Okay, let’s face it. Translating from one language to another can be a tricky thing. According to my research, the location I tramped around in, Itchepackesassa Creek Wetlands, is from the Muscogee (Creek) Native American language and means “Medicinal Plant” Creek Wetlands. I highly prefer the original. It’s rhythmic, takes effort to pronounce and reminds me of a very old children’s song having to do with a soda cracker. And I didn’t find any medicinal plants, either.

What I did find was an abundance of life! Flowers were showing off their spring beauty. Tall pines and stately oaks mixed with bay, laurel, hickory and other tree species. Small mammal footprints in the mud were like a mini-census: raccoon, squirrel, opossum, white-tailed deer and otter. Tall grass pressed flat formed “slides” around the shoreline where alligators entered and left the water. A plethora of insects thrive in the wet environment. An Eastern Black Racer (a magnificent snake species for those unfamiliar) enjoyed one of those insects before “racing” off the path as I approached. Did I mention the birds?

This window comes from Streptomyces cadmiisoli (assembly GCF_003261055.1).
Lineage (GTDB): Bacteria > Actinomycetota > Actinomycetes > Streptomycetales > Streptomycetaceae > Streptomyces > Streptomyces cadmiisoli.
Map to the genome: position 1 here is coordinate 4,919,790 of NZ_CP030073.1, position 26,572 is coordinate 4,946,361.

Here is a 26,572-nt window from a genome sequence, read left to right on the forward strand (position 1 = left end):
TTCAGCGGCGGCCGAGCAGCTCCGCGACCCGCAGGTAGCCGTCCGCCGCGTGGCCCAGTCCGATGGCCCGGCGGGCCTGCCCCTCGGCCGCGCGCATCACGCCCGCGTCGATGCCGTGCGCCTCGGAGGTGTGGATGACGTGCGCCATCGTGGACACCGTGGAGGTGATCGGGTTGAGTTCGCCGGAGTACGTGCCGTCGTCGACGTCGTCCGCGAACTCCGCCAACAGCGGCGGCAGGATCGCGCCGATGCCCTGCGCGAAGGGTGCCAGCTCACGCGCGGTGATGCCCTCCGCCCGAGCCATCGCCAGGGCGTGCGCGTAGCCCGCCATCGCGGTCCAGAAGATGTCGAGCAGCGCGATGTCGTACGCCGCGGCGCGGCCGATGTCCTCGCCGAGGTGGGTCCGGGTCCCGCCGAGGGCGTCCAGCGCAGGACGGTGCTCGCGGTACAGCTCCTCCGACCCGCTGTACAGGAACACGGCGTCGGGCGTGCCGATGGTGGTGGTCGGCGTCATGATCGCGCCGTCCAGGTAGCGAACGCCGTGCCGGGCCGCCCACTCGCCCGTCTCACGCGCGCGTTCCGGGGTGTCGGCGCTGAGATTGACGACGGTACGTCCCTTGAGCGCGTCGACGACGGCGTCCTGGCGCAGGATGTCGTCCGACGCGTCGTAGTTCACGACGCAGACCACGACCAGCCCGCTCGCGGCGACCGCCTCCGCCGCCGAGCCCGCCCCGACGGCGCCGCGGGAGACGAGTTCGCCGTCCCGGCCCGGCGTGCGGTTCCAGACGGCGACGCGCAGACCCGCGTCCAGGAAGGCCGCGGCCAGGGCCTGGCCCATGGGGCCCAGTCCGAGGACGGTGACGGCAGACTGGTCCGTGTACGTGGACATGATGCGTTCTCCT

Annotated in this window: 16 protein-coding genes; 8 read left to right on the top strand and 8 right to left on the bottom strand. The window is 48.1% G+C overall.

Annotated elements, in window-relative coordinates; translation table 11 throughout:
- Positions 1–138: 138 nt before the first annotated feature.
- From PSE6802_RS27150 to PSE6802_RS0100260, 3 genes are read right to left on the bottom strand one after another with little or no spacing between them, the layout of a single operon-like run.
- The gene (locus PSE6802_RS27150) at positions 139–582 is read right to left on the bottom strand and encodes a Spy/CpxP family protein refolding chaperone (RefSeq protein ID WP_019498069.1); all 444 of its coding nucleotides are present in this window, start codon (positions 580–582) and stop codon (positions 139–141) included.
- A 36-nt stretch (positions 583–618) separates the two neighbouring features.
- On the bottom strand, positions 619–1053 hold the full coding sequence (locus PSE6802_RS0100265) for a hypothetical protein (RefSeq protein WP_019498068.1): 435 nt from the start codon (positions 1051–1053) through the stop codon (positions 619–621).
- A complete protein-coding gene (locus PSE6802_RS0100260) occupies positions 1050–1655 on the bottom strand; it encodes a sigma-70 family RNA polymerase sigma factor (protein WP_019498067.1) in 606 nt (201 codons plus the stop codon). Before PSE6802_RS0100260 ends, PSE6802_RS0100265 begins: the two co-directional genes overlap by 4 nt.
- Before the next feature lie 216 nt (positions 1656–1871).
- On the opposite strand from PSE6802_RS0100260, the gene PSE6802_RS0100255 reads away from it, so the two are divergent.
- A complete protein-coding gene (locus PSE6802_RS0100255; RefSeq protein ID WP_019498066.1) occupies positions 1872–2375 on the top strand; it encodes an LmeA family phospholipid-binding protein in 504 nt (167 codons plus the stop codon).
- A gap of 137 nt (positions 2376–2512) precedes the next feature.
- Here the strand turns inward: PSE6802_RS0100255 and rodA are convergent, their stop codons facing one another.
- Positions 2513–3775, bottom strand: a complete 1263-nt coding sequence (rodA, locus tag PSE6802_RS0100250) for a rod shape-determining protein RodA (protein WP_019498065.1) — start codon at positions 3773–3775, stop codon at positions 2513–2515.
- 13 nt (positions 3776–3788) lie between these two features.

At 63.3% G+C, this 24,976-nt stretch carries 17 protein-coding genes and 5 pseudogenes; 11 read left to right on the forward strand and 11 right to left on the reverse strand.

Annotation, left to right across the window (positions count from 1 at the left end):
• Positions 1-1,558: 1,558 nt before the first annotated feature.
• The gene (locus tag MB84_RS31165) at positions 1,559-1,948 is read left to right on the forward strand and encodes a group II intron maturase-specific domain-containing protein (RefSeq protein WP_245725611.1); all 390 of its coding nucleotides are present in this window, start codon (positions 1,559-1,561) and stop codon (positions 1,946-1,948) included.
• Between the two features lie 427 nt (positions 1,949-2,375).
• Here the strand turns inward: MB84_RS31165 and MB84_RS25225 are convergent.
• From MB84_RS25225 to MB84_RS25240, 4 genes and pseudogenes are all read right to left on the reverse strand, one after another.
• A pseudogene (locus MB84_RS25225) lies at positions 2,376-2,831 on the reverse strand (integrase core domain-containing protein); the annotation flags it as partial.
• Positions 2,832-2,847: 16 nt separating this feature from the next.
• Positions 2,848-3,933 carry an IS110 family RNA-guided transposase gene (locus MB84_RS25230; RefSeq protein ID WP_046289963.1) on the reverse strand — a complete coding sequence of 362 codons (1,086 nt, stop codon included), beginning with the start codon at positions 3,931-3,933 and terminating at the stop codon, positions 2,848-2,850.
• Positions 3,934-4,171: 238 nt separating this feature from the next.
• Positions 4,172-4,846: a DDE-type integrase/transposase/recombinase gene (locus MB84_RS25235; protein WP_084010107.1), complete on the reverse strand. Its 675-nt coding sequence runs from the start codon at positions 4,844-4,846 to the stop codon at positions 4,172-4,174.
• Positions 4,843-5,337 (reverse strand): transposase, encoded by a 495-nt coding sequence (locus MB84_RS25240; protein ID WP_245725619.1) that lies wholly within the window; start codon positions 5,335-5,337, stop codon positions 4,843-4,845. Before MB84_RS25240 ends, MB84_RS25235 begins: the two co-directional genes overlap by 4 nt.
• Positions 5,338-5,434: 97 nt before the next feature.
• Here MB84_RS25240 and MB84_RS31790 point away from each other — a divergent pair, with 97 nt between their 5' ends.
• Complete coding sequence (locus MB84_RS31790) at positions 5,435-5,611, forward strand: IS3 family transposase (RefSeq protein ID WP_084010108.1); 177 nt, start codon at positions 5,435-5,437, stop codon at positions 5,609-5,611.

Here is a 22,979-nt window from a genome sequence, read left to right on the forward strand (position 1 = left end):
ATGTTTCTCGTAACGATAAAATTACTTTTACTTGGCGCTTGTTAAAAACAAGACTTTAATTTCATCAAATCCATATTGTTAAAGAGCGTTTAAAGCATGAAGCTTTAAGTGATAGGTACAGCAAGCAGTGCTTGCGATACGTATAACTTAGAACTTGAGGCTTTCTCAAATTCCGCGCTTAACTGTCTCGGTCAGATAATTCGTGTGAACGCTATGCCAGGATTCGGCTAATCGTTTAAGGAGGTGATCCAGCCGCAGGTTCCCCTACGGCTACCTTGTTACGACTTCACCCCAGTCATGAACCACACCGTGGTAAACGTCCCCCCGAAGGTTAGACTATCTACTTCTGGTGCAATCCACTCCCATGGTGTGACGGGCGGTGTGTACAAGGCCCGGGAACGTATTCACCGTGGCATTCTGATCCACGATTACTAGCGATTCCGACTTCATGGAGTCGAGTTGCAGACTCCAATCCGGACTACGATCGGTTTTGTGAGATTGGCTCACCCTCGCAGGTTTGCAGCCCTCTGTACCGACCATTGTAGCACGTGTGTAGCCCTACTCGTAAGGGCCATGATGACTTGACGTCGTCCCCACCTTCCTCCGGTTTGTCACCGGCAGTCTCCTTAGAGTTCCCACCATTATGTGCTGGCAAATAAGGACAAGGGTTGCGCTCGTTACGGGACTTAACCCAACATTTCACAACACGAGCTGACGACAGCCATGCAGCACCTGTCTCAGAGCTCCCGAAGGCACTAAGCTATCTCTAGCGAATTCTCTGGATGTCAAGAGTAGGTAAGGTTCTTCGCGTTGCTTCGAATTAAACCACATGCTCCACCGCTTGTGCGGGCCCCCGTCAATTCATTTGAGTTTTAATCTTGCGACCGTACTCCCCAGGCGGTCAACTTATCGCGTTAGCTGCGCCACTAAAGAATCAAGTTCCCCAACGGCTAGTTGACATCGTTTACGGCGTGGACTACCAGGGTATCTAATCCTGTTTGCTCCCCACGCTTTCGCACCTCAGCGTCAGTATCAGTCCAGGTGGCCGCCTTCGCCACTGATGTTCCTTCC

The man-made impoundment includes areas of open water with varying depths to attract a diversity of water birds. Plantings of erosion-protecting and filtering vegetation helps insure the water remains clean and the area stable. With a relatively dense area of tall-growing plants throughout the wetlands, many birds feel comfortable nesting here. I found a family of Sandhill Cranes, new Common Gallinule chicks, Osprey catching fish and returning to a nearby nest to feed two young fish hawks and young Black-crowned Night Herons roosting on an island.

No matter how you pronounce it, Itchepackesassa Creek Wetlands is a wonderful place to explore any day! (It doesn’t hurt that it’s only 15 minutes from the house, either.)

Yes, there are a few pictures of the morning slog. 

Fairly new Sandhill Crane chicks are almost independent but still don’t stray too far from Mom and Dad.